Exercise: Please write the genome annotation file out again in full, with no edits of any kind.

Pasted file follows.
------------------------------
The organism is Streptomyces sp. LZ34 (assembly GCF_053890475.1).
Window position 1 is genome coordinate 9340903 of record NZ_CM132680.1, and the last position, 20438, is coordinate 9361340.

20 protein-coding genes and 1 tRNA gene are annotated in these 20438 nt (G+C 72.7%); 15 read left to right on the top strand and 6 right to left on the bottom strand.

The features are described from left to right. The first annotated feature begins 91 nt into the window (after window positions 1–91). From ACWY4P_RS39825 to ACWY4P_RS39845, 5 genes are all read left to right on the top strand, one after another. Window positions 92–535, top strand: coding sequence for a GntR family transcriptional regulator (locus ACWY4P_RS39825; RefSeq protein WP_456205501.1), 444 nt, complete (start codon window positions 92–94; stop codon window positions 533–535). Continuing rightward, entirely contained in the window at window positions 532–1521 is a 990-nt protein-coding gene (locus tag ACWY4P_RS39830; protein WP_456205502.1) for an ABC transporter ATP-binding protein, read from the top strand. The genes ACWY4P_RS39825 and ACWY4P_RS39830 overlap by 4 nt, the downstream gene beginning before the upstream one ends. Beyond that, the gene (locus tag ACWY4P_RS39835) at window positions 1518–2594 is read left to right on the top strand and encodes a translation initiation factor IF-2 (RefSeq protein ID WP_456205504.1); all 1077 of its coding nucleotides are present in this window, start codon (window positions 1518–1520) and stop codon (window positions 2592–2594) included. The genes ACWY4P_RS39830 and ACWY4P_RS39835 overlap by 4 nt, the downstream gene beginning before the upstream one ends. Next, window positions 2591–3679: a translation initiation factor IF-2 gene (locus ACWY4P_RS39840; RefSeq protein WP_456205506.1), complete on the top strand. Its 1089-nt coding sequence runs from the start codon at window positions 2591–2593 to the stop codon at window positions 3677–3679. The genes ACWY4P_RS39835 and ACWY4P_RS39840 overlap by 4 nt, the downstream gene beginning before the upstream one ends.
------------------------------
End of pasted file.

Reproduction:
The organism is Streptomyces sp. LZ34 (assembly GCF_053890475.1).
Window position 1 is genome coordinate 9340903 of record NZ_CM132680.1, and the last position, 20438, is coordinate 9361340.

20 protein-coding genes and 1 tRNA gene are annotated in these 20438 nt (G+C 72.7%); 15 read left to right on the top strand and 6 right to left on the bottom strand.

The features are described from left to right. The first annotated feature begins 91 nt into the window (after window positions 1–91). From ACWY4P_RS39825 to ACWY4P_RS39845, 5 genes are all read left to right on the top strand, one after another. Window positions 92–535, top strand: coding sequence for a GntR family transcriptional regulator (locus ACWY4P_RS39825; RefSeq protein WP_456205501.1), 444 nt, complete (start codon window positions 92–94; stop codon window positions 533–535). Continuing rightward, entirely contained in the window at window positions 532–1521 is a 990-nt protein-coding gene (locus tag ACWY4P_RS39830; protein WP_456205502.1) for an ABC transporter ATP-binding protein, read from the top strand. The genes ACWY4P_RS39825 and ACWY4P_RS39830 overlap by 4 nt, the downstream gene beginning before the upstream one ends. Beyond that, the gene (locus tag ACWY4P_RS39835) at window positions 1518–2594 is read left to right on the top strand and encodes a translation initiation factor IF-2 (RefSeq protein ID WP_456205504.1); all 1077 of its coding nucleotides are present in this window, start codon (window positions 1518–1520) and stop codon (window positions 2592–2594) included. The genes ACWY4P_RS39830 and ACWY4P_RS39835 overlap by 4 nt, the downstream gene beginning before the upstream one ends. Next, window positions 2591–3679: a translation initiation factor IF-2 gene (locus ACWY4P_RS39840; RefSeq protein WP_456205506.1), complete on the top strand. Its 1089-nt coding sequence runs from the start codon at window positions 2591–2593 to the stop codon at window positions 3677–3679. The genes ACWY4P_RS39835 and ACWY4P_RS39840 overlap by 4 nt, the downstream gene beginning before the upstream one ends.